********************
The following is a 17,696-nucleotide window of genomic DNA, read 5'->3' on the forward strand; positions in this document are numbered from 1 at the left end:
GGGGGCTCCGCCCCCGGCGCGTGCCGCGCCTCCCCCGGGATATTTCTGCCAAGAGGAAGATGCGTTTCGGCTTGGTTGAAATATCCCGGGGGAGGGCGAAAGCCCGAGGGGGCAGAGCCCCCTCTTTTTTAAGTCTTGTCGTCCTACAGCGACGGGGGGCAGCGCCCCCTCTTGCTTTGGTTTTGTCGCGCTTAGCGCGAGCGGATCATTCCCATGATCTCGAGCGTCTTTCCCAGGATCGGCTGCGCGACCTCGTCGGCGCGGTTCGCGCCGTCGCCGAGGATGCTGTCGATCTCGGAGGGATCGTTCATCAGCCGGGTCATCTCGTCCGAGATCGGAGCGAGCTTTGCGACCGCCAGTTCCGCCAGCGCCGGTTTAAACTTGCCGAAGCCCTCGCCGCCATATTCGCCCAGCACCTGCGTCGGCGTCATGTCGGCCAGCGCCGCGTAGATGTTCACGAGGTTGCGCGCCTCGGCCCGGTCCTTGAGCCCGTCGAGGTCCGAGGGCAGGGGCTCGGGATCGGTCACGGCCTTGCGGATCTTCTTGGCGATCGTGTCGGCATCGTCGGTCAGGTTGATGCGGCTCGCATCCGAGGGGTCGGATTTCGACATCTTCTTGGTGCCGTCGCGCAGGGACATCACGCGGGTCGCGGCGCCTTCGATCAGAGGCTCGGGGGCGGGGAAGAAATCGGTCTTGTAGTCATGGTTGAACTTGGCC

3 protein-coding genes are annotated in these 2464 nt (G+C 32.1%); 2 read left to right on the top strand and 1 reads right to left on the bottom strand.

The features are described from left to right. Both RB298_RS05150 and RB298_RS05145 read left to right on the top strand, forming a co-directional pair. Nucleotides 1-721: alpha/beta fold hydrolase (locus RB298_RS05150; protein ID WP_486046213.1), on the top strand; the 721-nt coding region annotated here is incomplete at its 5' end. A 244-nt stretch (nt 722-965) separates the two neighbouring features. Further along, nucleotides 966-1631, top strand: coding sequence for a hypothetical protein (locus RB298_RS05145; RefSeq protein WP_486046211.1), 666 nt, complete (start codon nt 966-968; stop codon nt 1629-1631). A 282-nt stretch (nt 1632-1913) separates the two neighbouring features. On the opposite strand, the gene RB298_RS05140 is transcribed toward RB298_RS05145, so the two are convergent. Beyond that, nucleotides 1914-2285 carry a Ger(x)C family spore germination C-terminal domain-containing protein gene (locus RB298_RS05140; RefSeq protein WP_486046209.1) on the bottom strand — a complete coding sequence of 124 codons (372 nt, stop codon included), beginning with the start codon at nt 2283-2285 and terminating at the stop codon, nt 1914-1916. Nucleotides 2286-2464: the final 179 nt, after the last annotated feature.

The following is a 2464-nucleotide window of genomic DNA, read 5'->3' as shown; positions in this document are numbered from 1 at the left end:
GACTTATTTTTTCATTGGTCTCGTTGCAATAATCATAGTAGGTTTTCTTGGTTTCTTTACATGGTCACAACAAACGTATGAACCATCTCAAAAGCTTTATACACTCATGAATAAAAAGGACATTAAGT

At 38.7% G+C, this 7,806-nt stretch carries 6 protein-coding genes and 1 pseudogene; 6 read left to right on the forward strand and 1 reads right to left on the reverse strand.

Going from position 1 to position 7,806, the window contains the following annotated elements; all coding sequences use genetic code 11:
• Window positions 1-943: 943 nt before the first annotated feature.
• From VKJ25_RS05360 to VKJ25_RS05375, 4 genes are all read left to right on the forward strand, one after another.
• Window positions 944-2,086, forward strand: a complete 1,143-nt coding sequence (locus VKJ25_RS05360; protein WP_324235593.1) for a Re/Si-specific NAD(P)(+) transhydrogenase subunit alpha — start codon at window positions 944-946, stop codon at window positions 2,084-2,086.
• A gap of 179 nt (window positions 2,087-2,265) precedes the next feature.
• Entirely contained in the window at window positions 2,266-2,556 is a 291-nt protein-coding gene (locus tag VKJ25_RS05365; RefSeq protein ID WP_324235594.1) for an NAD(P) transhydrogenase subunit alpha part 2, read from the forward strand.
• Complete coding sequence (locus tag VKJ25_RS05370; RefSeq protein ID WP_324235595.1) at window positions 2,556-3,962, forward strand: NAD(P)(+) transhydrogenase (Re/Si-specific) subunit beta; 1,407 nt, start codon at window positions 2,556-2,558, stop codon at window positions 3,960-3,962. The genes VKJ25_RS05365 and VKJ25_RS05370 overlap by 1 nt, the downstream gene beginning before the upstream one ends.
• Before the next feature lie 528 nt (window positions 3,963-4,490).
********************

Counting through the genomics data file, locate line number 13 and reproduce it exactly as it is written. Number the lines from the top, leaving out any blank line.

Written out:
• Entirely contained in the window at window positions 2,266-2,556 is a 291-nt protein-coding gene (locus tag VKJ25_RS05365; RefSeq protein ID WP_324235594.1) for an NAD(P) transhydrogenase subunit alpha part 2, read from the forward strand.